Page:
Halstead had been entirely free of influenza until the present week, but the sickness has now made its appearance, and a considerable number of cases are reported. … 

Dr. J. C. Thresh, the medical officer of health for Essex, strongly recommends that rooms used for meetings of children or adults should be sprayed with a 2 per cent solution of formalin.  Failing formalin, a stronger solution of Sanitas may be used.  For throat and nose disinfection the solution of permanganate of potash recommended by the Local Government Board is the best.”

LIST OF PEOPLE KNOWN TO HAVE WORKED AT ‘STANSTEAD HALL MILITARY AUXILIARY HOSPITAL’: Only three people have been found working at the ‘Stanstead Hall Auxiliary Military Hospital.   A piece in the Chelmsford Chronicle (06 Nov. 1914) noted that Mrs. Courtauld, Nurse Henrick and 2 trained nurses were working at the Hospital.

COURTAULD, Mrs. Elizabeth Theresa Frances nee Kelsey  (Nurse Commandant)

DORRANCE, Miss Isobel  (Trained Staff Nurse.  Nurse deputed mention 03 July 1915)

HENDRIK, Ms. (Nurse. Also working at the Halstead Courtauld factory)

COURTAULD, Mrs. Elizabeth Theresa Frances nee Kelsey  (Nurse Commandant)

Bn 1875 Regent Street, Westminster, London. Registered 1st Quarter.  Daughter of London-born Draper Edward Kelsey and his Irish wife Elizabeth H

1881 Census:  248 Regent Street, Westminster, London. With parents, siblings + 4 Draper Assts & 3 servants.

1891 Census:  ‘Westleigh’, Margate, Kent. With widowed mother (Living on own means) & sister. + 2 servants.

1901 Census:  ‘Clarendon House’, Granville Park, Lewisham.   With widowed mother (Living on own means) & Sister Sydney. + 3 servants. (Sydney married Richard Austin Butler (RAB) – Lord Butler of Saffron Walden).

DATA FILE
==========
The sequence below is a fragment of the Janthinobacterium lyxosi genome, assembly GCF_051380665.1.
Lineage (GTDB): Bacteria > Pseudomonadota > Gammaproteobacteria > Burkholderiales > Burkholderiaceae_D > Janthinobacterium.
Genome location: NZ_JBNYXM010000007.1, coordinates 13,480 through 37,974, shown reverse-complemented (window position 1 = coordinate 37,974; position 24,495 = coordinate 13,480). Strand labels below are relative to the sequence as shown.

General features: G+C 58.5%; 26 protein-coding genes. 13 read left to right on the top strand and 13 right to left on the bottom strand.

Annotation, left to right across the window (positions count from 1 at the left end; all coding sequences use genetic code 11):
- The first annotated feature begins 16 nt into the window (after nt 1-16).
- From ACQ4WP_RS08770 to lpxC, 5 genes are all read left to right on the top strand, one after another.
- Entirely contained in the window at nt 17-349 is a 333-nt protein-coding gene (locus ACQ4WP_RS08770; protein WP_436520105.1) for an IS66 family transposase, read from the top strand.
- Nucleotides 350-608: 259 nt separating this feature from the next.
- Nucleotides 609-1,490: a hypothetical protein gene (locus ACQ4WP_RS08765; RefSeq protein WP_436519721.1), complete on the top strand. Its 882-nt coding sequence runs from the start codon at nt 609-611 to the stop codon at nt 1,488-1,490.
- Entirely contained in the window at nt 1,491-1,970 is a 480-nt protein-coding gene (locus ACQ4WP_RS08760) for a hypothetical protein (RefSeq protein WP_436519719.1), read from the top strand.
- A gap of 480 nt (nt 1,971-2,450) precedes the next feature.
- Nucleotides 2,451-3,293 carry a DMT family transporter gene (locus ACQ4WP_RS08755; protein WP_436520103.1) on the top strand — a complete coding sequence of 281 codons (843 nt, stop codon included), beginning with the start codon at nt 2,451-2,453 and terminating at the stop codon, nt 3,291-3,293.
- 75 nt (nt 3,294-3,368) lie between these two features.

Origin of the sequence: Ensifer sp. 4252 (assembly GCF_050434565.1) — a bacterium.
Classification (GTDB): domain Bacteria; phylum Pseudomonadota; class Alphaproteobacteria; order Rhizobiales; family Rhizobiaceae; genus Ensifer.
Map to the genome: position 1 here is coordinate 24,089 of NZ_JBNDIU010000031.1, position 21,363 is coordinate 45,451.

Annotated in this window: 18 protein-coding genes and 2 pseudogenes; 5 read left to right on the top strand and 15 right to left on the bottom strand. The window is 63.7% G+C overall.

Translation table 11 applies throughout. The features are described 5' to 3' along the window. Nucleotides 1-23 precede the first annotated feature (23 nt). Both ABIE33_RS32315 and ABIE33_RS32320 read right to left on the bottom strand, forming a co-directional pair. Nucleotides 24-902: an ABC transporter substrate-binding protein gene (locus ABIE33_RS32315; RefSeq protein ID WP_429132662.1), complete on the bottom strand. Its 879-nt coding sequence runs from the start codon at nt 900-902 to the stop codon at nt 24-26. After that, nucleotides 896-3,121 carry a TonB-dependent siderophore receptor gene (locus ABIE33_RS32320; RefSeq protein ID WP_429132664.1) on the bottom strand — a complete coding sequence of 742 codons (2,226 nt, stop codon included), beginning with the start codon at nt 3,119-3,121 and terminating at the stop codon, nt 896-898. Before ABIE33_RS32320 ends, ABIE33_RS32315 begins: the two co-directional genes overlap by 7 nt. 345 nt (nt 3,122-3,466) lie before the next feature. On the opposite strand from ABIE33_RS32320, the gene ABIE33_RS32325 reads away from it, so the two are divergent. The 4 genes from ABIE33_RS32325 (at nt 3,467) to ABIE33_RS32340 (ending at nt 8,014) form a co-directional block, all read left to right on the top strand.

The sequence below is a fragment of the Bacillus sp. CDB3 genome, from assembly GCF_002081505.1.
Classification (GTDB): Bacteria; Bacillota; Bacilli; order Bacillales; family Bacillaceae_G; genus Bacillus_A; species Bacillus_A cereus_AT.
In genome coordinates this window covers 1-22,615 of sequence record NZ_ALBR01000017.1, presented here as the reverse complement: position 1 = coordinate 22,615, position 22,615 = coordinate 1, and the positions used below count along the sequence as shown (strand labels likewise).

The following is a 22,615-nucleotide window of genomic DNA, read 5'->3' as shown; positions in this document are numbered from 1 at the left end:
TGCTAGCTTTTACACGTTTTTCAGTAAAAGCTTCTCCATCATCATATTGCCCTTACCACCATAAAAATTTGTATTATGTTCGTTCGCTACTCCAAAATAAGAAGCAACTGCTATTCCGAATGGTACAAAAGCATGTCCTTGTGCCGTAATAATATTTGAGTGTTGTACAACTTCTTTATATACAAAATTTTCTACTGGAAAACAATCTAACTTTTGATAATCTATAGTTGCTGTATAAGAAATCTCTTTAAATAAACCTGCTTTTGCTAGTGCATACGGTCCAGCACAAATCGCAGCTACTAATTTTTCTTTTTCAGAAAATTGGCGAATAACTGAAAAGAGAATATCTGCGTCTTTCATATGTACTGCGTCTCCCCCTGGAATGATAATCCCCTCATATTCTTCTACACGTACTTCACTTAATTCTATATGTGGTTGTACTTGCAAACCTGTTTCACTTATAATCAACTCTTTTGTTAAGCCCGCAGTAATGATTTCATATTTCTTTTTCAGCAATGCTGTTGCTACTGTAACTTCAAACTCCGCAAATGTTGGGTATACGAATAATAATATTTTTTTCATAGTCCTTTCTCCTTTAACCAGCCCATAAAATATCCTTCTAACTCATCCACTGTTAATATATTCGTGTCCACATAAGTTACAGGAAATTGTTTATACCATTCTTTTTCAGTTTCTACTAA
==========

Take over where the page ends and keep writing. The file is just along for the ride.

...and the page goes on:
1901:                20 June.  Married Samuel Courtauld in the Marylebone District of London.

1911 Census:  Stanstead Hall, Halstead, Essex. With husband Samuel (Silk Manufacturer) & daughter. + 4 servants.

1915, 26 July: Mrs. Elizabeth Courtauld’s brother (Lieutenant Pryce Atwood Clive Kelsey) died after being wounded the day before. 

1917, 26 Oct:      Chelmsford Chronicle:  WOMEN’S WORK FOR THE WOUNDEDNURSES’ SERVICES RECOGNISED.  The undermentioned are included in long list of those who have been brought to the notice of the Secretary of State for War for valuable services rendered in connection with the war:- … … Courtauld, Mrs. E. T. F., Nurse Comdt., Aux. Mil. Hosp., Stanstead Hall, Halstead. 

1931, 25 Dec:      Elizabeth Courtauld “of 20 Portman Square, Middlesex” London died.  This was ‘Home House’ – which had been leased to Samuel Courtauld in 1926, to house his growing art collection.

DORRANCE, Miss Isobel (Trained Staff Nurse.  Nurse deputed mention 03 July 1915)

Born c1877 Bengal, India (British Subject)

1901 Census:  52 Petherton Road, Islington, London. Boarder.  Occupation: Hospital Nurse.

1911 Census:  20 Gloucester Rd, Finsbury Park, London.  Occupation:  Hospital Nurse.

1915, 3 July:     The British Journal of Nursing.  “JOINT WAR COMMITTEE.  Home Hospitals. The following nurses have been deputed for duty under the Joint War Committee:-  …  Stanstead Hall Auxiliary Military Hospital, Halstead, Essex.Miss I. Dorrance.”

HENDRIK, Ms. (Nurse. A nurse from the Courtauld’s Halstead factory)

NEXT: HARWICH: Dovercourt Military Hospital, Parkeston Quay